Review: Beyond the Red πŸŒŸπŸŒŸπŸŒŸπŸŒŸπŸŒŸ

29282402When it comes to the broad sibling genre of Sci-Fi and Fantasy, I’ve always been more in the favor of Fantasy. ButΒ Beyond The Red by Ava Jae showed me a whole new world within the Sci-Fi realm, and I have fallen in love.

Alien queen Kora has a problem as vast as the endless crimson deserts. She’s the first female ruler of her territory in generations, but her people are rioting and call for her violent younger twin brother to take the throne. Despite assassination attempts, a mounting uprising of nomadic human rebels, and pressure to find a mate to help her rule, she’s determined to protect her people from her brother’s would-be tyrannical rule.

Eros is a rebel soldier hated by aliens and human alike for being a half-blood. Yet that doesn’t stop him from defending his people, at least until Kora’s soldiers raze his camp and take him captive. He’s given an ultimatum: be an enslaved bodyguard to Kora, or be executed for his true identityβ€”a secret kept even from him.

When Kora and Eros are framed for the attempted assassination of her betrothed, they flee. Their only chance of survival is to turn themselves in to the high court, where revealing Eros’s secret could mean a swift public execution. But when they uncover a violent plot to end the human insurgency, they must find a way to work together to prevent genocide.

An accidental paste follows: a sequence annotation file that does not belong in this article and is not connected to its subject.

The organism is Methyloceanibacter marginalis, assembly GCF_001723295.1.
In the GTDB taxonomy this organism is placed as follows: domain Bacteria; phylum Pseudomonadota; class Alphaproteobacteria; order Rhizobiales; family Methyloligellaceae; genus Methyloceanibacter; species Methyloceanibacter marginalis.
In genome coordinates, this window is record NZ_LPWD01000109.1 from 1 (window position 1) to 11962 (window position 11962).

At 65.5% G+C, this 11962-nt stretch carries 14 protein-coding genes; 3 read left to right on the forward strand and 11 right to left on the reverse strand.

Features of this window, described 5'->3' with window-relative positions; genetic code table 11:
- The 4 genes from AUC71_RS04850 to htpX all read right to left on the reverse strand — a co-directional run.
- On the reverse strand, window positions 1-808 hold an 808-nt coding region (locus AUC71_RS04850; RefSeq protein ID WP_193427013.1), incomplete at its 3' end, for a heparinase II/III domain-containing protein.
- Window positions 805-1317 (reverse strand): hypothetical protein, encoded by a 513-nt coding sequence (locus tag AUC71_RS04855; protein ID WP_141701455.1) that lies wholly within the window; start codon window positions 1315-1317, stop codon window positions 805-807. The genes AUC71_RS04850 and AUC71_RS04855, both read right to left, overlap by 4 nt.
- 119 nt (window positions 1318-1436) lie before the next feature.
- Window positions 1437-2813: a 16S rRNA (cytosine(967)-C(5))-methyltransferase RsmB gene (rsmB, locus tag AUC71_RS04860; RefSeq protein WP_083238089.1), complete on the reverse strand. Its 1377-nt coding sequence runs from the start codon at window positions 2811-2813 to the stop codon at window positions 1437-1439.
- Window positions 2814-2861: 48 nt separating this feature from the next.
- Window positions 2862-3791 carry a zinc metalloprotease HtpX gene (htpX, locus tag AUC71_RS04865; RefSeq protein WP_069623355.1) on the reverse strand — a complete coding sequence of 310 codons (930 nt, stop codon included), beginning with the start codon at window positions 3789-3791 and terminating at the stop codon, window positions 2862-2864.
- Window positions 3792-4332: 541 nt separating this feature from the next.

– Goodreads

I’ve been a long time follower of Ava Jae’s writing advice Writability (and you should be too!), and when I heard that their debut was coming, I was ecstatic. Surely, someone who gives such great and dependable writing advice should have written an amazing book, right? And Ava delivered, beyond all expectations.

Reading the book of someone who you hold in high regard due to their advice can feel like you’re walking on a fine line. On one hand, their book could not hold up to your expectations, and fall flat, thereby disillusioning you to their advice. It could be just plain bad and you’ll forever doubt any sort of advice they may try to give, because clearly their advice wasn’t good enough if they didn’t follow it. But, like in the case ofΒ Beyond the Red, it could be everything you could have ever hoped for and more.

I felt deeply connected to Ava’s characters, rooting for them from the start. Ava’s writing is rich and powerful, and their prose is almost lyrical when read. The book has a strong set of characters, all with their different agendas, and the story itself has the potential to become a classic and a staple in the sci-fi/fantasy community.

My one and only gripe comes from the sudden end of the book, which sets up for a sequel, and perhaps it comes from my deep need to know more and submerge myself in the world of Sefara. I want more world-building, more stories, a comprehensive guide to the Sephari language, a history of all things Sephari and how humans came to the world. I essentially want this to become as wide and detailed asΒ Harry Potter orΒ LoTR, where I can learn the language and read everything there ever is to read about this story.

Goodreads . Amazon . B&N . Indie . Author Page